Selectboard logo, May 20, 2019'FY24 has no deficit because ... we exercised discipline to keep our commitments to reduce that deficit.'
      -- Steve DeCourcey

UPDATED Oct. 28: Town Manager Sandy Pooler presented Arlington’s current and upcoming bottom-line budget numbers to the Select Board at its Monday, Oct. 24, meeting. The Long-Range Planning Committee recently put in place final numbers for fiscal 2023 and forecasts for fiscal 2024 through '28, he said. 

Arlington has a balanced budget for fiscal '24 -- but a $4.5 million deficit projected for the fiscal year after that. In ensuing years, the forecast deficit grows, to $20 million in fiscal 2026, $25 million the year after and $30 million in fiscal '28, explained Pooler. Download the budget spreadsheet here >>

Pooler said that free cash was very high last year, which gave Arlington a boost for fiscal '25 in the long-range plan. However, he said, “I’m not ready to make a particular override amount or timing.” Download the free-cash report here >> 

The budget glossary on the town website explains “free cash” >>

“We have a structural deficit in town. Things cost more than the limits of Proposition 2½, and we have to ask the town’s residents about an override that they can vote on. We’ll still look forward to Governor Baker’s budget when it comes out in February. That may change some of our numbers, but things are pretty well set now,” said Pooler.

Thus, the specific amount for any projected tax override remains unknown. For an override to be established, the Select Board must vote on an amount and a date.

“FY23 had new growth of $1.1 million, higher than in past years, which indicates that the real estate market has been fairly active. But with the economy and inflation going up, I don’t think that’ll increase as much going forward,” Pooler said. 

Pooler also said he’ll continue to have future conversations with the Long-Range Planning Committee as well as department heads about what they might need, and about what the town’s budgets should be. “I’m keeping an eye on it, making sure there’s sufficient funds for departments to get their work done. This forecast is iterative, and we keep tweaking it as we go along.”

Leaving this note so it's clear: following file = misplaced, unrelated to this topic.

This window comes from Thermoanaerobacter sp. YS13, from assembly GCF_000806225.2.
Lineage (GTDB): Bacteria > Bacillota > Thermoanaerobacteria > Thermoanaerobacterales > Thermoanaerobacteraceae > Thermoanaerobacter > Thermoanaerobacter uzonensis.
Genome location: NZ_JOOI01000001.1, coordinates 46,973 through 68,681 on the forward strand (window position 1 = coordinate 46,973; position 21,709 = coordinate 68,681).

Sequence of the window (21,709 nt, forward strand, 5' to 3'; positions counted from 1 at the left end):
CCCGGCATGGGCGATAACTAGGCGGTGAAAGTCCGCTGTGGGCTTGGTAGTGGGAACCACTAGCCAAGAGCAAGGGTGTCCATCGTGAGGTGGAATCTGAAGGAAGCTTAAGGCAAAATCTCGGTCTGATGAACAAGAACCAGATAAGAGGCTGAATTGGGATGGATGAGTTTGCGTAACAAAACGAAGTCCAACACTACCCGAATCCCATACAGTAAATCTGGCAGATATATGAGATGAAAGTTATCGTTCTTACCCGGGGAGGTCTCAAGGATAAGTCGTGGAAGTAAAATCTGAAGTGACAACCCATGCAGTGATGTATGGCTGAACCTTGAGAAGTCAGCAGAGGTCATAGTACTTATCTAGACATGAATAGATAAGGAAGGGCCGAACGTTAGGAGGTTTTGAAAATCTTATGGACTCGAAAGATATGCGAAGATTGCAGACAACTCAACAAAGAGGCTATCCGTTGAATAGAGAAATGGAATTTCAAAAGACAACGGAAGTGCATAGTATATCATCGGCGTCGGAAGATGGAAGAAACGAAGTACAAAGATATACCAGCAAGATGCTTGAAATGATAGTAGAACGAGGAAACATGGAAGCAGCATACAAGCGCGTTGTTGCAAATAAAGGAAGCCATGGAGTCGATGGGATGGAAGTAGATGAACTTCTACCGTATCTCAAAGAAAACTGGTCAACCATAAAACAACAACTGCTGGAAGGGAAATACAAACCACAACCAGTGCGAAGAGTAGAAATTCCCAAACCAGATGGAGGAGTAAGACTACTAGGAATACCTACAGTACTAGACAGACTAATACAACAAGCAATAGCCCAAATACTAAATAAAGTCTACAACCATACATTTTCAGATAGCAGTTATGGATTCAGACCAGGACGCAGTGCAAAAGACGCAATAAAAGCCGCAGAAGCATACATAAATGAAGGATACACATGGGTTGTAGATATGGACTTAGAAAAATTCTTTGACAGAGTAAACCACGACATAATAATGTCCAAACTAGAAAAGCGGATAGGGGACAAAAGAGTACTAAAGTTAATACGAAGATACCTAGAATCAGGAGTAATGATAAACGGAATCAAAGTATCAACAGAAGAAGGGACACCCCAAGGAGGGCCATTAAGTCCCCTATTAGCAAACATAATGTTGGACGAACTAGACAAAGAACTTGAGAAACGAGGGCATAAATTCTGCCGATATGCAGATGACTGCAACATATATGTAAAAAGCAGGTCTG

The next meeting of the Long Range Planning Committee was held at 8 a.m. Friday, Oct. 28. It was brief, with few suggestions, none discussed in detail. The next meeting of the committee was set for Dec. 16. 

Select Board feedback

Board member Steve DeCourcey, Long-Range Planning Committee chair, said that Arlington’s last override was in 2019, and the five-year plan included a $5.5 million override. See the results here >>

He said that in each period since then, the town has met its commitments. “FY24 has no deficit because throughout this time period, we exercised discipline to keep our commitments to reduce that deficit. However, with Proposition 2½, we’re limited to how much growth we can have from year to year.”

Proposition 2½ is the 1980 law adopted in Massachusetts that, with some exceptions, prohibits a community from increasing its property-tax revenue more than 2.5 percent per year, unless its voters approve a tax override.

Board member John Hurd said, “It’s beneficial for us as a board to start engaging and educating the public, especially with an override looming, and explain what the new growth is with Proposition 2½. This is the reality we live in, and will be a part of our day-to-day life.

“People tend to forget that we’ve had a long break from overrides. Compared to the numbers we saw before, we’re in a much better position now. We take these numbers very seriously, particularly in the current economic climate. We want to give the town what it needs, without anything less or anything more.”

Chair Len Diggins also expressed concern about the rate of increase. “We all know that taxes can go up only 2½ percent. This is significantly below the rate of inflation, so I’m a little concerned that expenses are going to be more as the years progress.”

Board member Diane Mahon said, “I’d be interested in tracking the ARPA [American Rescue Plan Act] positions and/or projects that we’re funding. When the Long-Range Planning Committee meets, maybe that’s something we can offer the school system. I see this maybe affecting the school side; if it passes, I’d want to know what it means for the town side and services.”

Open-forum input

During the meeting’s open forum, Precinct 15 Town Meeting member Carl Wagner encouraged the board and town employees to be careful with costs. “The School and Diversity, Equity & Inclusion departments are looking to hire new positions, and the Parks and Recreation departments to add stuff on Hills Hill that may not be used for biking. We should be looking at a $5 million structural deficit once the ARPA funds go away.” He suggested that the town focus on important things, such as schools, and work with Pooler to trim the budget until Arlington clears the deficit. 


Feb. 9, 2022: Manager says proposed $196m fiscal '23 budget prepares for future override
 

This news summary by YourArlington freelance writer Susan Gilbert was published Wednesday, Oct. 26, 2022. It was updated Oct. 28, to add a note about that morning's committee meeting.

Editor's note: The town must operate with a balanced budget.

Donate button, 300pxThis reporting demonstrates your donations at work to support democracy here. YourArlington is a 501(c)(3) nonprofit.Your contributions are tax-deductible. Donate here >>